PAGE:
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Banks Want Control on Schaeffler Group

It looks like the Schaeffler Group is really in big trouble right now. Reporting losses of up to 6 billion euros ($7.6 billion) in their balance sheet, the banks that financed the takeover of Continental in August 2008 are now forcing the Schaeffler family to allow them control their company, Autonews reported.

Last July, Schaeffler, who owns INA, FAG, LuK., borrowed 16 billion euros for the controversial takeover of Continental and now they have to face the consequences of their decision. The family owns 49.9 percent of Continental and has a further 40 percent  owned by banks.

"The banks want to be in charge," said one source close to the discussions. "Swapping the bank's debt for equity (in Schaeffler) is an attractive solution."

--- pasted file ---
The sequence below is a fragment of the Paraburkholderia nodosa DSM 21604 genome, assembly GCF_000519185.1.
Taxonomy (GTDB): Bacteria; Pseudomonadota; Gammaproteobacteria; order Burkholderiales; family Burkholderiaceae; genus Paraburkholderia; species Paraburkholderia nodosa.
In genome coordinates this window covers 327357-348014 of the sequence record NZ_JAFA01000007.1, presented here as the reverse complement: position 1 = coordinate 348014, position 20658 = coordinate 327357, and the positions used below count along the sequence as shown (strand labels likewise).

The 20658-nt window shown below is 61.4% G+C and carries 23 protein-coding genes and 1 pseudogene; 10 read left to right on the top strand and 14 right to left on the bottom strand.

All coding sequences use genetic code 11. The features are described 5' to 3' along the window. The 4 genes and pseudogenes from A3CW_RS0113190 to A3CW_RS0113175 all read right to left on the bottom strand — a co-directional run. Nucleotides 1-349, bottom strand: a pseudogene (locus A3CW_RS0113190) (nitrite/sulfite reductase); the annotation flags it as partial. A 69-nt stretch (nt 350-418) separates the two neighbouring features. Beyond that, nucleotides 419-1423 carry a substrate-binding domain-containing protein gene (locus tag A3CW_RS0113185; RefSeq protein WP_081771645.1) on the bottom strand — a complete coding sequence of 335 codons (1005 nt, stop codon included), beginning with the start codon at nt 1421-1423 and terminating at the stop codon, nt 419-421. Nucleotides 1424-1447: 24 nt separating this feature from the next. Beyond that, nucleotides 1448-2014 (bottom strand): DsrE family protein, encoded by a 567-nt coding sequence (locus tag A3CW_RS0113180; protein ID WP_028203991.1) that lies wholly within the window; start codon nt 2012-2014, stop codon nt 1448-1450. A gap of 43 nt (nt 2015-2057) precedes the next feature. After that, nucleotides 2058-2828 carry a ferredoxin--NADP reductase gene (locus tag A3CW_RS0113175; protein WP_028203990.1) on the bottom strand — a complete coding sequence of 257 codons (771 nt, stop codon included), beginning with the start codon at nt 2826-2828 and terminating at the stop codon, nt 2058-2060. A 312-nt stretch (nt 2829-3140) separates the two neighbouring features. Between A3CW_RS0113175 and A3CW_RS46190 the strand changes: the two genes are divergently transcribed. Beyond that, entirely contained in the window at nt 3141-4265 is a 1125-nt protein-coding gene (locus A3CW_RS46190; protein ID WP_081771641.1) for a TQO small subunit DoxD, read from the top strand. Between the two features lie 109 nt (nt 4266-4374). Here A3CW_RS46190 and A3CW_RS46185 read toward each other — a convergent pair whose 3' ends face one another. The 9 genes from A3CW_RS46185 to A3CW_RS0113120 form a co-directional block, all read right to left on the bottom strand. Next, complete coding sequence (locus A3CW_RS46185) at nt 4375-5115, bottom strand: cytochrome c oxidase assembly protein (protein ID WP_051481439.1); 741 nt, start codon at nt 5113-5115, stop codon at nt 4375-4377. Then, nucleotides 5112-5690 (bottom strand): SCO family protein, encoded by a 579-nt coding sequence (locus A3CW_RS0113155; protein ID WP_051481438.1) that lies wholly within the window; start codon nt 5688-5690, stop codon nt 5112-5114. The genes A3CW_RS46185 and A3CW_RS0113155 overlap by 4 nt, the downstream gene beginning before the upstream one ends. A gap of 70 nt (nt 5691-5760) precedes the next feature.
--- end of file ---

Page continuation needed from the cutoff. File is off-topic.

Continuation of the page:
"We want this sorted in March," said one banker.

Schaeffler claims they didn't conclude any agreement with banks to give them a majority stake. But since the Group is already dealing with serious losses, the family  claimed they would sell a substantial share of their business. In fact, a spokesman for the Group told reporters that Maria-Elisabeth Schaeffler and son Georg could reduce their stake to above a quarter.

For the Schaeffler family, the problems started when the financial crisis hit car makers all over the world and consequently major manufacturers of rolling element bearings for automotive, aerospace and industrial uses as well. The Group couldn't pay interest on the borrowings, which gave banks free way to make claims.

Continental AG is a worldwide leading manufacturer of tires, brake systems, vehicle stability control systems, engine injection systems, tachographs and other parts for the automotive and transport industries. The Company is based in Hanover, Germany. It is ranked as the world's 4th largest tyre manufacturer after Bridgestone, Michelin and Goodyear.

 
 
 
 
 

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